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Barium swallow: A barium swallow is a cancer diagnosis imaging test that is designed to detect the presence of esophageal cancer. In this method of cancer diagnosis, a patient swallows a special liquid called barium. The liquid then coats the walls of the esophagus, allowing x ray tests to pick up the outline of the esophagus more clearly. A barium swallow cancer diagnosis can also be used in a series of x ray tests that observes parts of the stomach and intestines. Doctors often observe the results of the x ray and discover irregularities in its often smooth shape.

While barium swallow tests are accurate for showing cancerous irregularities inside the esophagus, they do not show if the cancer has spread outside of the esophagus, thus meaning that a barium swallow is not a definitive and conclusive method of cancer diagnosis for all cancer.  A barium swallow test is the first test a doctor may perform to discover what is causing a patient to have trouble swallowing normally. This method of cancer diagnosis is very accurate, to the point where even small cancers in the earliest stages can be found. A barium test works by indicating to doctors where a part of the esophagus protrudes out into the lumen, the name given to the open area of the tube.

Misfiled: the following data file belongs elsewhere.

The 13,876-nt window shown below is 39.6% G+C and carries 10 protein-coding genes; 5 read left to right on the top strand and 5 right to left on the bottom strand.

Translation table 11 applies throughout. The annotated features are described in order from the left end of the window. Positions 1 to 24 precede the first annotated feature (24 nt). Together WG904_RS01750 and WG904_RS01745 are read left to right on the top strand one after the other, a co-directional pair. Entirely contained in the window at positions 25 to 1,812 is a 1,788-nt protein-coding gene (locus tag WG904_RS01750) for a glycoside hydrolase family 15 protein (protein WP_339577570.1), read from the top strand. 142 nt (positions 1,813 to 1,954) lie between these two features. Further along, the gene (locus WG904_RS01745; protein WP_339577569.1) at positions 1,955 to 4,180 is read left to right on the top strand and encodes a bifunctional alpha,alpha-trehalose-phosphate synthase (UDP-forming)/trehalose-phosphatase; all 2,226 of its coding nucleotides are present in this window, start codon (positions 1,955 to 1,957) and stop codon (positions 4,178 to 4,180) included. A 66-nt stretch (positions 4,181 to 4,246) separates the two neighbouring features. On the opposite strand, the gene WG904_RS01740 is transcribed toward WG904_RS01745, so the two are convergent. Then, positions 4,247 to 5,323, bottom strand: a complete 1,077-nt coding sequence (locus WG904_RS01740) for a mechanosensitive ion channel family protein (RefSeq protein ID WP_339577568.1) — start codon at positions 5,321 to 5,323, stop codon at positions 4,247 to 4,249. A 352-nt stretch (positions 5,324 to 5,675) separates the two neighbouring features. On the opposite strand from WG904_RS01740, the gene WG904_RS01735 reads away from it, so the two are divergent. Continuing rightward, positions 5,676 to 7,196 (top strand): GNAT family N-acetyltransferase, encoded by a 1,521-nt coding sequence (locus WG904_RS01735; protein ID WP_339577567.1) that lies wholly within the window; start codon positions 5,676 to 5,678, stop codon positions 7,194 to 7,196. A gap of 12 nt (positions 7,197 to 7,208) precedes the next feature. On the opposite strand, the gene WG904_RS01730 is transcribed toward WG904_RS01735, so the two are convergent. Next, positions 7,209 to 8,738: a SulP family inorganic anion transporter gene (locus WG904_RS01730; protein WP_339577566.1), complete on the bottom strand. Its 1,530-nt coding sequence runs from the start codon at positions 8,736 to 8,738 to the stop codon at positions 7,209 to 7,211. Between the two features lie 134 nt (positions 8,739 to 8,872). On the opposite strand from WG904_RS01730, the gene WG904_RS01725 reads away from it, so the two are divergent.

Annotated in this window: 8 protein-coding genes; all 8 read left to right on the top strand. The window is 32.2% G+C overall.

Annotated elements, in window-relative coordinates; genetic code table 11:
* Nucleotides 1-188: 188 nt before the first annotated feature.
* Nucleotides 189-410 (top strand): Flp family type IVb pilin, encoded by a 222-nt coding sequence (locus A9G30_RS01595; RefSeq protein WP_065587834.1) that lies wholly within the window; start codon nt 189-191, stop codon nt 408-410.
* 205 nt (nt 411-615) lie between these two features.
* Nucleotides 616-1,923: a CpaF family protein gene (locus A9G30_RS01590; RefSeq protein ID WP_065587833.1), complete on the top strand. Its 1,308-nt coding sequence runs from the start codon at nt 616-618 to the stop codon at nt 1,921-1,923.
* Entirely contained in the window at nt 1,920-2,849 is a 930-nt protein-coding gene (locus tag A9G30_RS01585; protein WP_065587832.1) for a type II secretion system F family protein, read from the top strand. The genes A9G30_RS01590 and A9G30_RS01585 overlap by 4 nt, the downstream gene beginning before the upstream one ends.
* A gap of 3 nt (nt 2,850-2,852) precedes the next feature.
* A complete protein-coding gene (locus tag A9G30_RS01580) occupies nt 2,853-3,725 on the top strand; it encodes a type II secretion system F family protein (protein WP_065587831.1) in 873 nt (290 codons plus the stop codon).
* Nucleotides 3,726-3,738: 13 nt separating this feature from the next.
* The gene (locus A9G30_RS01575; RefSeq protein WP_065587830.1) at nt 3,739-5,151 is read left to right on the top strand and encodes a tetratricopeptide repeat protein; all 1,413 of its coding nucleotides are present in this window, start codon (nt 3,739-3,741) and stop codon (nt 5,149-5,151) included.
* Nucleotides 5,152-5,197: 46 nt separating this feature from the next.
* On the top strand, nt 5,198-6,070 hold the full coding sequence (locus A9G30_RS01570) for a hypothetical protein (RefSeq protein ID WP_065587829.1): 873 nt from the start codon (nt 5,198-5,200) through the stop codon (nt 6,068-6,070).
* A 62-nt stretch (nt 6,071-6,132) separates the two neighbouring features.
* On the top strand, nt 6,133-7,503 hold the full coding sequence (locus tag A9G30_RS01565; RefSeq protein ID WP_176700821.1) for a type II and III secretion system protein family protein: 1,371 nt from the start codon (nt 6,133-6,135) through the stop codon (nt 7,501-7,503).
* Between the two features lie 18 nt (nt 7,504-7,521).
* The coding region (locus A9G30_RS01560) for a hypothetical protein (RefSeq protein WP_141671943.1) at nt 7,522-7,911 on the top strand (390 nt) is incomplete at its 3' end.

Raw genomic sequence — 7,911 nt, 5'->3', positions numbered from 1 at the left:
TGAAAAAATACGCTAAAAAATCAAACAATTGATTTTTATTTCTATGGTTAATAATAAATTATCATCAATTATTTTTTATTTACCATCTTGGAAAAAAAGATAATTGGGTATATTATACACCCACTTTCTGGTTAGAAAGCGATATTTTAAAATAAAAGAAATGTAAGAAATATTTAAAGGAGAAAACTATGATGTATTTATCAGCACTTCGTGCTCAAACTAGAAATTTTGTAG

This uneven pattern indicates that a growth may be present inside the esophagus. In most cases, when a cancer in the esophagus is found early in a barium x ray, the tumor is indicated by a small round bump in the often smooth lining of the esophagus tube. Cancers that have developed into advanced stages show up on the x ray as narrow areas of the esophagus A barium swallow test, while being instrumental in esophageal cancer diagnosis, can also determine whether or not further complications have arose as a direct result of the cancer. One such condition called tracheoesophageal fistula can be easily detected by a barium swallow test. Tracheoesophageal fistula occurs when cancer has damaged the tissue that is located between the esophagus and the trachea tube to the point where there is a hole that connects both. This is a dangerous condition because food that is swallowed by a person with this condition may pass from the esophagus to the lungs. This causes frequent coughing. A doctor may then perform surgery to help correct this problem.